# Driving Theory Test

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Driving Theory Test
Hazard perception test
How to pass hazard perception test in DSA driving theory test
Hazard perception test is an interactive practice session in the driving theory
test featuring hazard perception clips to identify the developing potential
hazards.
Why the hazard perception test element was introduced?
The government is committed to reducing the numbers killed and seriously
injured on Britain's roads by 40 per cent by 2010. The hazard perception
element was introduced into the driving test in November 2002 as one of the
measures that should help achieve this target by encouraging appropriate
training in scanning the road, recognizing at the first opportunity from the clues
that a potentially dangerous situation might arise and adopting a driving plan to
reduce the risk.
During the development of this test, the Driving Standards Agency (DSA)
worked closely with colleagues from the Transport Research Laboratory (TRL)
and the road safety division of the Department for Transport, both of whom
thought this test suitable for testing the hazard.
When to respond to score in hazard perception test

As an example, of how to identify and respond to a developing hazard,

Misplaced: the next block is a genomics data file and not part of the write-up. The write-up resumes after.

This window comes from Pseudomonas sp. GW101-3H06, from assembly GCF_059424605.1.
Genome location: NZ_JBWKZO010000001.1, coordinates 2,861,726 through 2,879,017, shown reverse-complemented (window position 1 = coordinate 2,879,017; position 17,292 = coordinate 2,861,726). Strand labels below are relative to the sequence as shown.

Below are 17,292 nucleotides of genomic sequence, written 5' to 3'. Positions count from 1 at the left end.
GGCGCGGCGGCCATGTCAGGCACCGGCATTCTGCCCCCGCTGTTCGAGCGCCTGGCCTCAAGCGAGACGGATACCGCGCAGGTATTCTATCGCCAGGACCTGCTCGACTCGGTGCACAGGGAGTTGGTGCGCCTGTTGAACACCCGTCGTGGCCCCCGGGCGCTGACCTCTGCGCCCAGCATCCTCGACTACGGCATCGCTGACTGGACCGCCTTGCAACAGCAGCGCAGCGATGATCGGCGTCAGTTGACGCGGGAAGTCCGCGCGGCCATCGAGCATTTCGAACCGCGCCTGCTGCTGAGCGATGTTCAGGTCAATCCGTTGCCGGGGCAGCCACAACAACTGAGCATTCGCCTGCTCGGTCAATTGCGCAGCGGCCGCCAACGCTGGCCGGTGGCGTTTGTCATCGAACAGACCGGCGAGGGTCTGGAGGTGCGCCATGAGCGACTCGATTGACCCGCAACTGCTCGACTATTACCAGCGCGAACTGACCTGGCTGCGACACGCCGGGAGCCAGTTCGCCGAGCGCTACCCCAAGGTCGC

consider a parked vehicle on the side of the road. When you first see it, it is not
doing anything; it is just a parked vehicle. If you were to respond to the vehicle
at this point, you would not score any marks, but you would not lose any
marks. However, when you get closer to the vehicle, you notice that the car's
right hand indicator starts to flash. The indicator would lead you to believe that
the driver of the vehicle has an intention of moving away, therefore the hazard
is now developing and a response at this point would score marks. The
indicator coming on is a sign that the parked vehicle has changed its status from
a potential hazard into a developing hazard. When you get closer to the vehicle,
you will probably see the vehicle start to move away from the side of the road;
another response should be made at this point. Different clips in the test will
have various signs to indicate that the hazard is changing its status and is now
starting to develop.
The scoring mechanism in hazard perception test
Each scoring window is divided into five equal segments and a score of five
through to one allocated to each. Those responding in the first segment of the
scoring window will score 5 and those in last segment a score of 1. Responses
outside the window will score zero.
For more details, you can refer to:
Practice hazard perception test
More about hazard perception test

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